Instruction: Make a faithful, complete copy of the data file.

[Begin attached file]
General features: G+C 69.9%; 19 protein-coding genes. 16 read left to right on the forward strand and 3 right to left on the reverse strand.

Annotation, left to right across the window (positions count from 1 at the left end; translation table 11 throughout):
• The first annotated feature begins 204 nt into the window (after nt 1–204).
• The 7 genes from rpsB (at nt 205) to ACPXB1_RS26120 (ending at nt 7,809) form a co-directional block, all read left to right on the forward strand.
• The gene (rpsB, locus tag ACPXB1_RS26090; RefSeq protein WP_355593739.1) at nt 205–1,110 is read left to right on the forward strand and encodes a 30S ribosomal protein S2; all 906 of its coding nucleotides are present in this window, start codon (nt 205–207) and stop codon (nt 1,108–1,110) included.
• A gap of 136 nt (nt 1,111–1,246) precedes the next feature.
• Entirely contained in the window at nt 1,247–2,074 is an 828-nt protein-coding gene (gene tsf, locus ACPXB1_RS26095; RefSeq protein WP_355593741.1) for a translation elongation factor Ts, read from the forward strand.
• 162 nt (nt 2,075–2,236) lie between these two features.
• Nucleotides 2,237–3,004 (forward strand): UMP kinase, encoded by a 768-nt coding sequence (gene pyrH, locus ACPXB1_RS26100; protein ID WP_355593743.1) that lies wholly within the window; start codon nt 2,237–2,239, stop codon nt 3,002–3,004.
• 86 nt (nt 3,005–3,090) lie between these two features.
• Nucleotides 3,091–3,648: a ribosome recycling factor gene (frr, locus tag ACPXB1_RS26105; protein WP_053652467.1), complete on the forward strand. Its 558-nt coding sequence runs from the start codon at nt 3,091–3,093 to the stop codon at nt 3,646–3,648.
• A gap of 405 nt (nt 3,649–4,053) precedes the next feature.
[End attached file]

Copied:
General features: G+C 69.9%; 19 protein-coding genes. 16 read left to right on the forward strand and 3 right to left on the reverse strand.

Annotation, left to right across the window (positions count from 1 at the left end; translation table 11 throughout):
• The first annotated feature begins 204 nt into the window (after nt 1–204).
• The 7 genes from rpsB (at nt 205) to ACPXB1_RS26120 (ending at nt 7,809) form a co-directional block, all read left to right on the forward strand.
• The gene (rpsB, locus tag ACPXB1_RS26090; RefSeq protein WP_355593739.1) at nt 205–1,110 is read left to right on the forward strand and encodes a 30S ribosomal protein S2; all 906 of its coding nucleotides are present in this window, start codon (nt 205–207) and stop codon (nt 1,108–1,110) included.
• A gap of 136 nt (nt 1,111–1,246) precedes the next feature.
• Entirely contained in the window at nt 1,247–2,074 is an 828-nt protein-coding gene (gene tsf, locus ACPXB1_RS26095; RefSeq protein WP_355593741.1) for a translation elongation factor Ts, read from the forward strand.
• 162 nt (nt 2,075–2,236) lie between these two features.
• Nucleotides 2,237–3,004 (forward strand): UMP kinase, encoded by a 768-nt coding sequence (gene pyrH, locus ACPXB1_RS26100; protein ID WP_355593743.1) that lies wholly within the window; start codon nt 2,237–2,239, stop codon nt 3,002–3,004.
• 86 nt (nt 3,005–3,090) lie between these two features.
• Nucleotides 3,091–3,648: a ribosome recycling factor gene (frr, locus tag ACPXB1_RS26105; protein WP_053652467.1), complete on the forward strand. Its 558-nt coding sequence runs from the start codon at nt 3,091–3,093 to the stop codon at nt 3,646–3,648.
• A gap of 405 nt (nt 3,649–4,053) precedes the next feature.